Any game that has an opening that reads “The President has been kidnapped by ninjas. Are you a bad enough dude to rescue the President?” deserves respect for not giving a crap about any kind of serious plot and having a laugh with itself, but is the actual game good? This is one of the only completely side-on, 2D Scrolling Beat ‘Em Ups I’ll be covering, but it’s also possibly the earliest example of the genre I actually played. Let’s see if I’m a bad enough dude to give this game a fair shake in 2020, shall we?
A Bad Dude punches a DragonNinja.
Like so many of these games, this title started life off as an Arcade game, in this case released in April 88. The Arcade version has bigger sprites, nicer graphics and is 2-player simultaneous, but otherwise isn’t as different as the Double Dragon NES games I’ve talked about.
The NES version was released in Japan on July 14, 1989 simply titled “DragonNinja”, then released in the US one year later simply titled “Bad Dudes”. It was then released in Europe, also in 1990, as “Bad Dudes vs. DragonNinja”.
“This seems a tad risky, can we wait until later?”
You walk to the right, you punch or you kick, and in doing so you defeat most enemies in one or two hits and send them flying off the screen. Enemies can come from the front, behind or suddenly jumping from off-screen. You can get powered up attacks, do spinning kicks or collect weapons and you can jump from the top screen layer to the bottom and visa versa, but that’s about it. It’s very basic, but has the excuse that it was the 8-bit era, unlike say, the first thing ever reviewed on this blog… Where’s your excuse Last Battle?! Huh? HUH?!
Anyway, at the end of each stage you face a boss. They have actual health bars and unique attacks, including the first boss Karnov, who breathes fire! He may not be fat, but he’s the first sign of the cliché to come! Other than that and having the ninja foe cliché be its only enemy type, this doesn’t have any other of the clichés, being such an early game. It’s advertised as 2-player, but it’s Super Mario Bros. style take turns rather than the Arcade’s same-screen multiplayer.
Like I said I tend not to count games where one hits defeats the enemy as Scrolling Beat ‘Em Ups, just because it doesn’t feel like you’re beating anyone up, but there really isn’t another genre name for it, and this does feel like the beginnings of what’s to come (again, for me who never really played River City Ransom or Double Dragon I or II growing up). I also have to mention that it’s hard as hell. Like, properly “must get people to put more money in the slot, even though this is a console port” rock hard.
Graphics and Sound:
The ninja’s sprite is just pixelating, the special moves don’t blow people apart!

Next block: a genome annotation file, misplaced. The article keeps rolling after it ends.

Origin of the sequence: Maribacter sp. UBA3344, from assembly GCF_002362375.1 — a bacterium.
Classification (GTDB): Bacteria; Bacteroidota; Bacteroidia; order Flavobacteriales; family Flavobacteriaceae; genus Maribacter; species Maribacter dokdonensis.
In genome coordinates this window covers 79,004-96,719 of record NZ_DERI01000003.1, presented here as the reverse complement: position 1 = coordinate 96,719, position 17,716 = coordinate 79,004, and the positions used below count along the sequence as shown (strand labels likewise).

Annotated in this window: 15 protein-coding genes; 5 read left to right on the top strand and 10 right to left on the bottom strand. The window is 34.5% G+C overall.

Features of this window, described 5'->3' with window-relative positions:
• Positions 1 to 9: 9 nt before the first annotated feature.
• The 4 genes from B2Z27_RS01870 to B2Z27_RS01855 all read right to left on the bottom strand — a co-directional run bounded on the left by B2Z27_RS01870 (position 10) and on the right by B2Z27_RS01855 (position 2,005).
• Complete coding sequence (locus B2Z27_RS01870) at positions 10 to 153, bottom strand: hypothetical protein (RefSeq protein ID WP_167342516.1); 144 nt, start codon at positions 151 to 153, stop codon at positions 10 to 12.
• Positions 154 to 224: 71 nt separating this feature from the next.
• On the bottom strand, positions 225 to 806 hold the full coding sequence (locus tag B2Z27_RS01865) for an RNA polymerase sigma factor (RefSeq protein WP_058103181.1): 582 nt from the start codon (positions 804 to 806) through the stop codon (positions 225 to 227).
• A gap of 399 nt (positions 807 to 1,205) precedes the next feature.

Graphics are basic, as you’d imagine. The sprites aren’t bad though, neither are the running and jumping animations. Even the backgrounds are fine, they aren’t super detailed, but I’ve seen worse.
Sound is a little repetitive, music wise, but I love the Stage 2 music. There aren’t that many sound effects (beyond your playable character shouting “I’m Bad!!” in a really distorted voice when you beat a level) but they’re fine when they do happen. Again, much like the graphics, it’s just a regular example of the 8-bit era, it doesn’t impress you by pushing the technology, it doesn’t underperform either.
Ah, the “Dudes” brand of truck company.
“The DragonNinja” have kidnapped the President (named Ronnie in the Arcade version) and Blade and Striker (yes, really) are the only bad enough dudes to save him. Which they do. They then eat some hamburgers with President Ronnie to celebrate. SUCH DEEP NARRATIVE!
A large fire-breathing enemy! *GASP!*
I played it quite a bit on my brother’s NES. I remember beating the claw ninja at the end of the truck stage (… Stage 2) but not getting much further. Still, I remember taking a lot of the generic ninja Action Force figures (GI Joe, for those not in the know!) and doing various very similar games using them and some shoe boxes for trucks, so I guess at least the second level made some sort of impression on me…
I’m pretty sure that’s the forest from Ghouls ‘n Ghosts…
Nostalgia got me through the first two levels, then I died on the third (which is also nostalgic) and although I gave it another couple of goes and got a lot further (well… Stage 5) it doesn’t hold your interest. It’s so basic and so unfairly difficult that it just can’t hold my attention for that long. Sadly it’s an 8-bit game that just hasn’t aged well, which is actually rarer than you’d think (I’m obviously not talking about graphics, for the record…)